Packaging the agent-based model Python code for friends and colleagues

In this post I will walk through packaging the agent-based model Python code with Anaconda’s conda build scripts. The big idea is to make the simulation apparatus accessible to folks with some Python chops and reasonable facility with the Jupyter Notebook, IPython, or command line environment. I will put all of the relevant links at the end of the post. There are many variations on how to build conda packages. I will discuss how I did it and leave the remaining variations to the documentation. For example, I will build from a GitHub repository; but there are other ways to do the build without a GitHub account.

Step 1: Tag a release in GitHub

I tagged the master branch with version 0.0.1b. You can see the result here.

Step 2: Write a setup.py file and put it in the root.

You can see the directory structure on my GitHub page for pyziabm. The file makes use of setup, which is imported from setuptools. Many of the keywords are optional, but Conda requires the “packages” keyword to do the build. Rummaging around the setup documentation could prove useful if you plan to do more complicated builds – with Cython, for instance.

from setuptools import setup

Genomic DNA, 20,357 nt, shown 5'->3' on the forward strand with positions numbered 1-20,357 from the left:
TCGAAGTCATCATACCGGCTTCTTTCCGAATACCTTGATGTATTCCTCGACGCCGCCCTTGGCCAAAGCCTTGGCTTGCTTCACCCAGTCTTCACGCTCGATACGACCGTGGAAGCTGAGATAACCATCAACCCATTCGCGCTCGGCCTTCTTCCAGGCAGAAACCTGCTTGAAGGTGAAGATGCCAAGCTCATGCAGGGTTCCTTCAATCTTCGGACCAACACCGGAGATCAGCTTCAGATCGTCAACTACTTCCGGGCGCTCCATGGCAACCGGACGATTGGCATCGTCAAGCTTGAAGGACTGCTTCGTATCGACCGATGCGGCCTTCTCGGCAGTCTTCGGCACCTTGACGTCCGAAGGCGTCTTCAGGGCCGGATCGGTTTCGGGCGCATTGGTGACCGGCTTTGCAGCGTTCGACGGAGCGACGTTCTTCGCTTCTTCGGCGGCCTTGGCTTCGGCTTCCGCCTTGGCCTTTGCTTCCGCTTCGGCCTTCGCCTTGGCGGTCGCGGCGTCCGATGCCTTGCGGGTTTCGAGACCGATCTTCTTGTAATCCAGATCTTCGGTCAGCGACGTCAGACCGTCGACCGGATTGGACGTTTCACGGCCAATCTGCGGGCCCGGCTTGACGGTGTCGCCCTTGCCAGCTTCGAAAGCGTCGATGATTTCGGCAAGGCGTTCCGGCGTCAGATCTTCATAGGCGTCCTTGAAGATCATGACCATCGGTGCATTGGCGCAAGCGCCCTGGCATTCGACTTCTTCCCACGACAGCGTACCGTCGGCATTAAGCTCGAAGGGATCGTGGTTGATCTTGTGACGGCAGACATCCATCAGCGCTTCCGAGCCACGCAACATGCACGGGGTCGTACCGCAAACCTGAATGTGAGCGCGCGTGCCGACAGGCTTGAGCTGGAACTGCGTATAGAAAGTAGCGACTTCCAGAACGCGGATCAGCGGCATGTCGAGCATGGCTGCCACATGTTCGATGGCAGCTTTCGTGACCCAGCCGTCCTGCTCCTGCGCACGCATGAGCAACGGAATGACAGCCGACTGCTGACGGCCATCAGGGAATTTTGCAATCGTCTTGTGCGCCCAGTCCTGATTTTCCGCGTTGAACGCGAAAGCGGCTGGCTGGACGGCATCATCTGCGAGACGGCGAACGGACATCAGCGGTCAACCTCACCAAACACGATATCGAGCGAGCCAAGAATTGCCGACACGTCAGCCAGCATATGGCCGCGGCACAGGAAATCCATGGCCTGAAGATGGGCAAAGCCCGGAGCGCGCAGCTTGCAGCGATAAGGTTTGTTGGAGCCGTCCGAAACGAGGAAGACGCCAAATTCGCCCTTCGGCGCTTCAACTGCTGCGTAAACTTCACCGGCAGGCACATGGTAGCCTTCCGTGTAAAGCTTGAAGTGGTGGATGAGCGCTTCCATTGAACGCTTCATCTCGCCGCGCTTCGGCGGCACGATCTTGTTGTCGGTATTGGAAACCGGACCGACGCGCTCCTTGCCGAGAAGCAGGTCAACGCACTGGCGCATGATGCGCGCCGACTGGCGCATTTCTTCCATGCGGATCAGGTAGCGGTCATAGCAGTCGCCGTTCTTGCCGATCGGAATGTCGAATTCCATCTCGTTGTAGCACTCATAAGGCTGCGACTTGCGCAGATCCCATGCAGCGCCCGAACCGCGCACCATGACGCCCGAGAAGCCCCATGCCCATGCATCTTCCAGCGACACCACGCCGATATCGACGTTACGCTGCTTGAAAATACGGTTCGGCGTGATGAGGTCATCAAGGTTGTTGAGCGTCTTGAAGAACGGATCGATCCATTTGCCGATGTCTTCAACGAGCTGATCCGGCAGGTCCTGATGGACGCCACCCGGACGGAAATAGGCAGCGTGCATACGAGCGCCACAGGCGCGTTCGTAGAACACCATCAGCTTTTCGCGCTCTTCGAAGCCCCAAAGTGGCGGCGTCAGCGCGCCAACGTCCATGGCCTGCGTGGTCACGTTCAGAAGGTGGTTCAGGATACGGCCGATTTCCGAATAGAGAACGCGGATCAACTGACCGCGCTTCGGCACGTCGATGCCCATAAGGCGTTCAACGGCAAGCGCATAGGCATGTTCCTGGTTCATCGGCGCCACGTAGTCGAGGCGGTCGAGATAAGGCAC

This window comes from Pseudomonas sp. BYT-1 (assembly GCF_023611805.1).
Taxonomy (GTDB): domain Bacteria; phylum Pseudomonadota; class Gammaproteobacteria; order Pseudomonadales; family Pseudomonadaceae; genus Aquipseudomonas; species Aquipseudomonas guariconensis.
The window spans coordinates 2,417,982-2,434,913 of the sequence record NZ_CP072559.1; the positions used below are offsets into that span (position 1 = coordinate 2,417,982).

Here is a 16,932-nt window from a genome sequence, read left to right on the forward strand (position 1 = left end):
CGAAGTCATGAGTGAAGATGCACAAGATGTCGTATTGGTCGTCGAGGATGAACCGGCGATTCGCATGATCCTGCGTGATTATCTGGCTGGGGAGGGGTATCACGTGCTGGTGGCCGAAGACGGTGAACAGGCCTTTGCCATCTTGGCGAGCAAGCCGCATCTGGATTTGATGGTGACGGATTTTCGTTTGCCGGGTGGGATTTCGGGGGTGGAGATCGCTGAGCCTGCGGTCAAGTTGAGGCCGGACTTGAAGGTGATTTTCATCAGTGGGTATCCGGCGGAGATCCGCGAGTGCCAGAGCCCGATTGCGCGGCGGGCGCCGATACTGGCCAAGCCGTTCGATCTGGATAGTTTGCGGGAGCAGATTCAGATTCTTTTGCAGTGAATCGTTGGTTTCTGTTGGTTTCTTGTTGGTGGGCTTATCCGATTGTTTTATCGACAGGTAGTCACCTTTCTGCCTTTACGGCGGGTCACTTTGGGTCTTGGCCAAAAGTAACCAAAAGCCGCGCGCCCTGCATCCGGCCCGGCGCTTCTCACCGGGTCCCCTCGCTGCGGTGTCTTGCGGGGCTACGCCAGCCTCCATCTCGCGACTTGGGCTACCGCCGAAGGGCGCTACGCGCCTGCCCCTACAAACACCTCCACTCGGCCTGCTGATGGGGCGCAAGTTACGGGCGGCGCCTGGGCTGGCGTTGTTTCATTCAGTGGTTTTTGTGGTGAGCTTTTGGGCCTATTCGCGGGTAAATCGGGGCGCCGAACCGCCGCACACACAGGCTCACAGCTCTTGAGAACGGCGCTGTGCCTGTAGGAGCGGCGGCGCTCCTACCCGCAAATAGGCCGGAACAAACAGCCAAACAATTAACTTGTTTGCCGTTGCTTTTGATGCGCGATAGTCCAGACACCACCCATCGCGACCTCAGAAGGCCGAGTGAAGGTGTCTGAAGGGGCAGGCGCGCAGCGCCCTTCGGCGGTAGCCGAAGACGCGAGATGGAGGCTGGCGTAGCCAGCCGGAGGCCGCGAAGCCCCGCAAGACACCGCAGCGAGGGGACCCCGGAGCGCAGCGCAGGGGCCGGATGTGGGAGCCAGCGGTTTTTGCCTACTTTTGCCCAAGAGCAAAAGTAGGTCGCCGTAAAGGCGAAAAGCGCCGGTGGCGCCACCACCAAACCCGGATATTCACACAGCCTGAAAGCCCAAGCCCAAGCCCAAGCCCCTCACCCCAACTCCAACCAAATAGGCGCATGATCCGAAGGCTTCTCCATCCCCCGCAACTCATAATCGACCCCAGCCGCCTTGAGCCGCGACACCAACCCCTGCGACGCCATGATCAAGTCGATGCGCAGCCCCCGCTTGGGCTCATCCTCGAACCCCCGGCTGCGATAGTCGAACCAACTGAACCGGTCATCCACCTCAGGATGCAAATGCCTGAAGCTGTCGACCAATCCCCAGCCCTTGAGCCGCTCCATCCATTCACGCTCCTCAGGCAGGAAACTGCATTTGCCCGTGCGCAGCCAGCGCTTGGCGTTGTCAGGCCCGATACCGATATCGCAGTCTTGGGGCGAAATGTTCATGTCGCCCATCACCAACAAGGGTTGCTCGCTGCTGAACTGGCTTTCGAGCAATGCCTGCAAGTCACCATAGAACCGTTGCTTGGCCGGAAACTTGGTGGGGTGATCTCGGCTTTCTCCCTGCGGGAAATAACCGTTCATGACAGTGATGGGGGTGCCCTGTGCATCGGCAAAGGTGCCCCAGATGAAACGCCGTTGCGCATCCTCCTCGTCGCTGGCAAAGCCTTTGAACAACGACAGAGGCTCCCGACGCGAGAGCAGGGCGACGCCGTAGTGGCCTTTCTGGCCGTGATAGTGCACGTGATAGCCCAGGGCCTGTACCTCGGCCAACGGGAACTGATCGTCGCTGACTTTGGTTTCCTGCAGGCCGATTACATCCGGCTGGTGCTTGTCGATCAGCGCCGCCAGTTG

setup(
   name='pyziabm',
   version='0.1.0b',
   description='Zero Intelligence Agent-Based Model of Modern Limit Order Book',
   author='Charles Collver',
   author_email='jackbenny@always39.com',
   packages=['pyziabm'],
   url='https://github.com/JackBenny39/pyziabm',
   license='BSD3'
)

 

Step 3: Create a local build directory with three files: meta.yaml, build.sh, bld.bat.

I named the build directory with the package name (pyziabm), but it doesn’t matter. The meta.yaml file specifies the information Conda requires to run the build. I chose to ensure that the user has all of the necessary packages to create hdf5 files by adding them to the requirements: run: specs. The only test is to ensure that the package imports upon completion. You can run other tests as well. I chose to run them (manually) in Eclipse/PyDev before pushing to GitHub, merging and tagging.